FOR the second winter in succession Oxfordshire has been badly affected by flooding. The major flood in 2007 was billed as a one-off, a level of flooding that would occur once in a lifetime.

Yet here we are seven years later with several instances of severe flooding having come and gone, the last of which was the closest we’ve come to that never to be forgotten flood of summer 2007.

We believe the time has now come from local people and organisations in Oxfordshire to join together, speak with one voice, act where we can, and encourage central Government and other national bodies to act with us.

To that end, on March 21 there will be a special flooding summit in Oxfordshire.

Before then, on March 1, we will be speaking in detail with county councillors, parish, town and district councils at a special event to gather their collective views so that we can then feed those into an Oxfordshire Flooding Summit on March 21.

The main aim of our March 21 event is to have the key people in the same room, at the same time to talk through the issues and create a collective will locally to move things forward.

If the instances of flooding are to happen more regularly we can’t just wait for central Government and the Environment Agency to come up with the cash for flood alleviation schemes. If we took that course of action, we could be waiting for decades.

The Government and the Environment Agency need to be able to articulate where they stand with flood related schemes in Oxfordshire, including the Western Conveyance channel that would divert flood water from the Thames floodplain away from south and west Oxford.

The Local Enterprise Partnership needs to be able to speak for local businesses who have been so badly affected by the flooding, to give vent to their feelings as well as to understand how financial contributions from them could more quickly deliver solutions such as the Western Conveyance channel.

Oxford Mail:

  • Fire and Rescue specialists escort Cllr Rodney Rose and station manager Simon Bletcher through the floods at Bablockhythe

Representatives of the railways such as Network Rail and First Great Western will be there alongside utility companies to have their say and understand how they might be able to work side by side with local people and businesses to help continually raise the profile of Oxfordshire’s flooding issues and the potential solutions.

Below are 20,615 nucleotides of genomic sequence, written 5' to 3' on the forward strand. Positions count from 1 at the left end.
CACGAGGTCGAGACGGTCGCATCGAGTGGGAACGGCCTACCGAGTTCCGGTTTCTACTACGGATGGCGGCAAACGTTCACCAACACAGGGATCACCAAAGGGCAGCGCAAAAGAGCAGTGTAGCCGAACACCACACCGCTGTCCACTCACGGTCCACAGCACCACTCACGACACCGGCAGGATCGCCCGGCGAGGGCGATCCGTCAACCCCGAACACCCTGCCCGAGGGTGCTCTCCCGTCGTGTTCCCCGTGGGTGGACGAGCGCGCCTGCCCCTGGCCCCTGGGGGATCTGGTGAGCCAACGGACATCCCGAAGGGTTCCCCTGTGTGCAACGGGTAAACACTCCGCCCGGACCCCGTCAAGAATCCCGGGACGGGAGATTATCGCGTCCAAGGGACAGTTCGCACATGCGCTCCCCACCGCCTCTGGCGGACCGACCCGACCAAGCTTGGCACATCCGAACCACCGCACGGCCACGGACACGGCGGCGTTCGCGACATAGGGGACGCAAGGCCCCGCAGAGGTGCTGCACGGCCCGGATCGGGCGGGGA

We all hope that some time later in the winter and during the spring there will be a big high pressure sitting over Oxfordshire bringing a much needed dry spell so that river levels can drop.

Those dropping river levels would usually mean the general issue of flooding would slip further to the back of the minds of local people and organisations, while never quite going away.

What we want to do is make sure this issue is permanently close to the top of everybody’s agenda 12 months a year – whether you work in the public sector or the private sector and whether you live in Oxford or elsewhere in Oxfordshire.

We want to be able to create a situation in which we speak with one voice as a county and for that voice to resonate through the corridors of power at Whitehall and in other Government agencies until action is taken.

We want to say to Government as a county that we’re willing to contribute, we want to work with you to accelerate the work that needs to be done to stop our homes, our businesses and our roads flooding – and we aren’t going to let the subject drop until you acknowledge our issues and begin the necessary work.